A central paradox of vitamin D biology is that 1,25-(OH)2 D3 exposure inversely relates to colorectal cancer (CRC) risk despite a capacity for activation of both pro- and anti-oncogenic mediators including osteopontin (OPN)/CD44 and E-cadherin, respectively. Most sporadic CRCs arise from adenomatous polyposis coli (APC) gene mutation but understanding of its effects on vitamin D growth control is limited. Here we investigate effects of the ApcMin/+ genotype on 1,25-(OH)2 D3 regulation of OPN/CD44/E-cadherin signalling and intestinal tumourigenesis, in vivo. In untreated ApcMin/+ versus Apc+/+ intestines, expression levels of OPN and its CD44 receptor were increased, whereas E-cadherin tumour suppressor signalling was attenuated. Treatment by 1,25-(OH)2 D3 or rationally designed analogues (QW or BTW) enhanced OPN but inhibited expression of CD44, the OPN receptor implicated in cell growth. These treatments also enhanced E-cadherin tumour suppressor activity, characterized by inhibition of β-catenin nuclear localization, T-cell factor 1 and c-myelocytomatosis protein expression in ApcMin/+ intestine. All secosteroids suppressed ApcMin/+-driven tumourigenesis although QW and BTW had lower calcium-related toxicity. Taken together, these data indicate that the ApcMin/+ genotype modulates vitamin D secosteroid actions to promote functional predominance of E-cadherin tumour suppressor activity within antagonistic molecular networks. APC heterozygosity may promote favourable tissue- or tumour-specific conditions for growth control by vitamin D secosteroid treatment.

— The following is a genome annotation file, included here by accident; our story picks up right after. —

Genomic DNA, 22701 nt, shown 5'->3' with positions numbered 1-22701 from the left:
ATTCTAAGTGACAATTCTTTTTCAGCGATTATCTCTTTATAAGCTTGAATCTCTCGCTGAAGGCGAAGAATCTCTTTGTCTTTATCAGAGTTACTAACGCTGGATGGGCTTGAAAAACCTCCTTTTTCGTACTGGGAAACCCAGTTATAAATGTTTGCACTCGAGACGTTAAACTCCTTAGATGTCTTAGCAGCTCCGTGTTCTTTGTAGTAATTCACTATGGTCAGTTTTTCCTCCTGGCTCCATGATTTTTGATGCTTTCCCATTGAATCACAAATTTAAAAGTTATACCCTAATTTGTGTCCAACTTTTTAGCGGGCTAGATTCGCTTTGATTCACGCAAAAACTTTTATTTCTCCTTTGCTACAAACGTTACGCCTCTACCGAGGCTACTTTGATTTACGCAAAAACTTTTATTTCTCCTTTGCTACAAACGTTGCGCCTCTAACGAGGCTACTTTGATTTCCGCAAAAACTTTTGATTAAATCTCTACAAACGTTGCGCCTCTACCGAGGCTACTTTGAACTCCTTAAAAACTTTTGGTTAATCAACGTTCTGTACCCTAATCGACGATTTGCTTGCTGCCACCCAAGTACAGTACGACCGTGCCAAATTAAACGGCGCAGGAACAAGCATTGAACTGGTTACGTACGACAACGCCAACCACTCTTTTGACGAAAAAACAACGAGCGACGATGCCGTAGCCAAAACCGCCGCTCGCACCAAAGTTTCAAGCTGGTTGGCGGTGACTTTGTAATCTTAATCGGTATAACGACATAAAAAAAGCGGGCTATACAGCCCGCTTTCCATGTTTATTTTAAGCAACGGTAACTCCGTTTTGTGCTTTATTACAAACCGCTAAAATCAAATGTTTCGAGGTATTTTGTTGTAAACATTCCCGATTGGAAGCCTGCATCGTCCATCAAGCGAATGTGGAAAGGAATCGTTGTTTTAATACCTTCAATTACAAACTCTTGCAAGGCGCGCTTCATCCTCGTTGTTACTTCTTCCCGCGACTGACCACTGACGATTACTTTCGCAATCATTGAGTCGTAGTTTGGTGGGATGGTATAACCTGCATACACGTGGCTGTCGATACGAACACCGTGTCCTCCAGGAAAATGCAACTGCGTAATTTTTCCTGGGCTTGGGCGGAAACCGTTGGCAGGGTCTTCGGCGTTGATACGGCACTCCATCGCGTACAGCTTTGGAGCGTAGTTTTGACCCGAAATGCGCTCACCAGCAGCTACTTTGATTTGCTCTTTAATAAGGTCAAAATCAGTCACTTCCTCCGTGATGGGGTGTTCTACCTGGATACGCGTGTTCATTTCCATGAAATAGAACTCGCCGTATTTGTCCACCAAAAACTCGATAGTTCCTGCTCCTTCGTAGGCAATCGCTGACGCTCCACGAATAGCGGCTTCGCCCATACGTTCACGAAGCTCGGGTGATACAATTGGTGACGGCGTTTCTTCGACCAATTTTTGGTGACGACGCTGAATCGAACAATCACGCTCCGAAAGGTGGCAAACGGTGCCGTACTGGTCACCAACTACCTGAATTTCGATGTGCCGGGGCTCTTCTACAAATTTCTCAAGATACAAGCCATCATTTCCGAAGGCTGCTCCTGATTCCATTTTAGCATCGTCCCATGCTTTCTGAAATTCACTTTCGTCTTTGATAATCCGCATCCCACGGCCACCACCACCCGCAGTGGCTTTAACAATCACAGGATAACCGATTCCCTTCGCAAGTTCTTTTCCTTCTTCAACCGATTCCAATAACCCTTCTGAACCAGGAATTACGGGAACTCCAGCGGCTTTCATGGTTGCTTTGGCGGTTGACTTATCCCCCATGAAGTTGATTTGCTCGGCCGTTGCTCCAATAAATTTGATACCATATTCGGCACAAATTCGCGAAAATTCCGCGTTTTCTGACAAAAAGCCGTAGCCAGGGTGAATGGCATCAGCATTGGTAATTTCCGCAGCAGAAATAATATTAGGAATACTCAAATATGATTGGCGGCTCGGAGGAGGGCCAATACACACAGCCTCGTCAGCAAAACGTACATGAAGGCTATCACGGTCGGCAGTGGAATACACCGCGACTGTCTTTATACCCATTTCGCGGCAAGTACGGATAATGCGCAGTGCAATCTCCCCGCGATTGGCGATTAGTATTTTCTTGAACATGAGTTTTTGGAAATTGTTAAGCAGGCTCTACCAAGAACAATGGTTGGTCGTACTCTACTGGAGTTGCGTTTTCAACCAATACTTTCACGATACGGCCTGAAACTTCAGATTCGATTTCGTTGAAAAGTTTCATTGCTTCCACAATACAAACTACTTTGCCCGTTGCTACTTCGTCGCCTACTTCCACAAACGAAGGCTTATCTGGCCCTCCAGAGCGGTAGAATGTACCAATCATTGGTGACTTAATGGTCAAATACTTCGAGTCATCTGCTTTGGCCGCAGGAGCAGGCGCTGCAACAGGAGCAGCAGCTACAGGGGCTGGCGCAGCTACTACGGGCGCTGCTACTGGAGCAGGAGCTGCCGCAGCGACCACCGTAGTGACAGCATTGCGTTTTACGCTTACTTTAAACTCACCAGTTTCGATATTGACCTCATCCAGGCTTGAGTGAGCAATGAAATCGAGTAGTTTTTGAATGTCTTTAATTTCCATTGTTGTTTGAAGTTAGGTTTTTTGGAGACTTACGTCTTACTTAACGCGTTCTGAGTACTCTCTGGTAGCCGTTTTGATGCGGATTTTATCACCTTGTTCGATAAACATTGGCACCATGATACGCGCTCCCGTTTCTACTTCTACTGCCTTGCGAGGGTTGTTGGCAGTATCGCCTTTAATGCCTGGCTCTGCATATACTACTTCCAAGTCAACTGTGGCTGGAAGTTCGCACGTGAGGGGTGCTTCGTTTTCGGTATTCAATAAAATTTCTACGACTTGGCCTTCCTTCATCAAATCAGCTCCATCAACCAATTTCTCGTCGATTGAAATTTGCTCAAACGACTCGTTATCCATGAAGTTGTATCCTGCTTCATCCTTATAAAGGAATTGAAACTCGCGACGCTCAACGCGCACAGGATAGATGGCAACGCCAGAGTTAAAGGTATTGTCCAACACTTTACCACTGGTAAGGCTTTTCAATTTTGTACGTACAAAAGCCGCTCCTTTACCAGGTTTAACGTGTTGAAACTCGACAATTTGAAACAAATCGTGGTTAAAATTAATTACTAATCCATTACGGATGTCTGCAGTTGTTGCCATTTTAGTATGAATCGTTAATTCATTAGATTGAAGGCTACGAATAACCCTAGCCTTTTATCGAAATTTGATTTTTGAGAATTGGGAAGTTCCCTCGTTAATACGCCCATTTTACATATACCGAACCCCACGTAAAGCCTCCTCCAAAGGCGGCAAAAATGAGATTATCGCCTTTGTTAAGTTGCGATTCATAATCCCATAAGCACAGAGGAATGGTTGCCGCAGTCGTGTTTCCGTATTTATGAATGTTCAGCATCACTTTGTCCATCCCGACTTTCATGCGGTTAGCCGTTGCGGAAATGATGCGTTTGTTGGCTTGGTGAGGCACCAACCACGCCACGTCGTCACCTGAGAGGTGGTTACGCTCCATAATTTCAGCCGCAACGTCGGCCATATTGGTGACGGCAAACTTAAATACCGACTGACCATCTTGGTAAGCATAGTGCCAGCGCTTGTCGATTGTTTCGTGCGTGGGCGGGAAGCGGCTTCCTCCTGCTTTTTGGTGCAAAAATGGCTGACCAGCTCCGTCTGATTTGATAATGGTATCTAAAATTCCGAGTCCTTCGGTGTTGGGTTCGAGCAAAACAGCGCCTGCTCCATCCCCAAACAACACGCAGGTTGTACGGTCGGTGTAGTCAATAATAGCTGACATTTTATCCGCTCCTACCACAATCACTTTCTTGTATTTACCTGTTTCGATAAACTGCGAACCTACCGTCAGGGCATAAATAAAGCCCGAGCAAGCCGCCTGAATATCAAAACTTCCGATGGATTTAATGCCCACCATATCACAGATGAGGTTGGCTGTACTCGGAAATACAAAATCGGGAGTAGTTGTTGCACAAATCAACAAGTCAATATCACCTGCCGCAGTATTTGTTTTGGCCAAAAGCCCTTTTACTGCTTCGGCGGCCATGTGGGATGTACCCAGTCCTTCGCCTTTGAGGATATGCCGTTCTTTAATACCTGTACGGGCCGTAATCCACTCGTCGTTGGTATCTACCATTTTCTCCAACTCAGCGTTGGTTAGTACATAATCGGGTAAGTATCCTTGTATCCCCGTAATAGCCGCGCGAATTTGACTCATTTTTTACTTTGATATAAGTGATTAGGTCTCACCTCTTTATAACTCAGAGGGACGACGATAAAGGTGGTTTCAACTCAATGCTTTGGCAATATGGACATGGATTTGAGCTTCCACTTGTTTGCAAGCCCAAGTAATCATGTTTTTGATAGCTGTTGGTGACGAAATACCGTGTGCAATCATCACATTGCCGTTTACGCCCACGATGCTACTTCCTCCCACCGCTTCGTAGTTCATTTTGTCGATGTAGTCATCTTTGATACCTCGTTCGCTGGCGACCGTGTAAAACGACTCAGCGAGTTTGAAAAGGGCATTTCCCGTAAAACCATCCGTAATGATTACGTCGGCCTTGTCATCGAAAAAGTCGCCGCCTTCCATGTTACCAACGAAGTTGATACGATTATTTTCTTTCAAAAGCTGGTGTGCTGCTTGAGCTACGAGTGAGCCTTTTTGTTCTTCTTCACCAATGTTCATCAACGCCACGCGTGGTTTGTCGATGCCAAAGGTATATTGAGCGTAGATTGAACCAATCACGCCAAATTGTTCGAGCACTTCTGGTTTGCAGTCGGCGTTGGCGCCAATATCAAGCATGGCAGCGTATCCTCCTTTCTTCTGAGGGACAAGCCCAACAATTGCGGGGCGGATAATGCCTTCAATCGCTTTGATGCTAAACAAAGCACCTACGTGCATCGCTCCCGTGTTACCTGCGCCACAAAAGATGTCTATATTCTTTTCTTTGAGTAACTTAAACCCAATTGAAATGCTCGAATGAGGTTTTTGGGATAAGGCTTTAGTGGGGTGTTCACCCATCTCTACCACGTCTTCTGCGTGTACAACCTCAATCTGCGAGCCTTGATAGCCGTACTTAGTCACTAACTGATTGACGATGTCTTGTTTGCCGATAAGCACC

C. L Miller , M Oikawa , Y Cai , A. P Wojtovich , D. J Nagel , X Xu , H Xu , V Florio , S. D Rybalkin , J. A Beavo , Y. F Chen , J. D Li , B. C Blaxall , J. i Abe and C. Yan

Rationale: Cyclic nucleotide phosphodiesterases (PDEs) through the degradation of cGMP play critical roles in maintaining cardiomyocyte homeostasis. Ca2+/calmodulin (CaM)-activated cGMP-hydrolyzing PDE1 family may play a pivotal role in balancing intracellular Ca2+/CaM and cGMP signaling; however, its function in cardiomyocytes is unknown.

Objective: Herein, we investigate the role of Ca2+/CaM-stimulated PDE1 in regulating pathological cardiomyocyte hypertrophy in neonatal and adult rat ventricular myocytes and in the heart in vivo.